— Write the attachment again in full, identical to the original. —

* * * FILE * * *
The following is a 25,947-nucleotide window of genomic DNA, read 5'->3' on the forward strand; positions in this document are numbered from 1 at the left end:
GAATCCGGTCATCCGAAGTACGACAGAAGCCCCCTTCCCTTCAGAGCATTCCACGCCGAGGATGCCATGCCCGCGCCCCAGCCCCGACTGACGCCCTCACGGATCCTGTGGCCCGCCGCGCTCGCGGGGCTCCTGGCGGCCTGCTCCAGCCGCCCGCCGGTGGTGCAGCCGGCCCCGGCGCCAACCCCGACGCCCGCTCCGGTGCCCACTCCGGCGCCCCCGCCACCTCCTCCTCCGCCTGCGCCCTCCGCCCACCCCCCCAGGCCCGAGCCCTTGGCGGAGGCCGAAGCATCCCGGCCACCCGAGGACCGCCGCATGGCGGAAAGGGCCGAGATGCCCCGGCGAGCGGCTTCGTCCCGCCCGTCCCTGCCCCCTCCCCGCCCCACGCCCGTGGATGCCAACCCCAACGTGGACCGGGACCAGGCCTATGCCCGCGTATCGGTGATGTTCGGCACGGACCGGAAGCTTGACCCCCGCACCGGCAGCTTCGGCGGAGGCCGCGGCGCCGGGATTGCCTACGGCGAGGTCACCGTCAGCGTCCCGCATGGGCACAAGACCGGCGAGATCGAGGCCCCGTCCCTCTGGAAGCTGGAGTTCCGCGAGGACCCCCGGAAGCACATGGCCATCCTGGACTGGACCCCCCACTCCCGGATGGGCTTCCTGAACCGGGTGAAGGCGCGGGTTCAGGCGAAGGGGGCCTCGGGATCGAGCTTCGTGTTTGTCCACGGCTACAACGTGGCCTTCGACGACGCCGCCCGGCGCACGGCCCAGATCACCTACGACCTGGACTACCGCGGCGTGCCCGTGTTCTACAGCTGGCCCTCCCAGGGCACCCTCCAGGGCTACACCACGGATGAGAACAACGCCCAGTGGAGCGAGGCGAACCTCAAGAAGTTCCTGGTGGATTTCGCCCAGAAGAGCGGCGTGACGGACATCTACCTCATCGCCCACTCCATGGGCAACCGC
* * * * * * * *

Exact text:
The following is a 25,947-nucleotide window of genomic DNA, read 5'->3' on the forward strand; positions in this document are numbered from 1 at the left end:
GAATCCGGTCATCCGAAGTACGACAGAAGCCCCCTTCCCTTCAGAGCATTCCACGCCGAGGATGCCATGCCCGCGCCCCAGCCCCGACTGACGCCCTCACGGATCCTGTGGCCCGCCGCGCTCGCGGGGCTCCTGGCGGCCTGCTCCAGCCGCCCGCCGGTGGTGCAGCCGGCCCCGGCGCCAACCCCGACGCCCGCTCCGGTGCCCACTCCGGCGCCCCCGCCACCTCCTCCTCCGCCTGCGCCCTCCGCCCACCCCCCCAGGCCCGAGCCCTTGGCGGAGGCCGAAGCATCCCGGCCACCCGAGGACCGCCGCATGGCGGAAAGGGCCGAGATGCCCCGGCGAGCGGCTTCGTCCCGCCCGTCCCTGCCCCCTCCCCGCCCCACGCCCGTGGATGCCAACCCCAACGTGGACCGGGACCAGGCCTATGCCCGCGTATCGGTGATGTTCGGCACGGACCGGAAGCTTGACCCCCGCACCGGCAGCTTCGGCGGAGGCCGCGGCGCCGGGATTGCCTACGGCGAGGTCACCGTCAGCGTCCCGCATGGGCACAAGACCGGCGAGATCGAGGCCCCGTCCCTCTGGAAGCTGGAGTTCCGCGAGGACCCCCGGAAGCACATGGCCATCCTGGACTGGACCCCCCACTCCCGGATGGGCTTCCTGAACCGGGTGAAGGCGCGGGTTCAGGCGAAGGGGGCCTCGGGATCGAGCTTCGTGTTTGTCCACGGCTACAACGTGGCCTTCGACGACGCCGCCCGGCGCACGGCCCAGATCACCTACGACCTGGACTACCGCGGCGTGCCCGTGTTCTACAGCTGGCCCTCCCAGGGCACCCTCCAGGGCTACACCACGGATGAGAACAACGCCCAGTGGAGCGAGGCGAACCTCAAGAAGTTCCTGGTGGATTTCGCCCAGAAGAGCGGCGTGACGGACATCTACCTCATCGCCCACTCCATGGGCAACCGC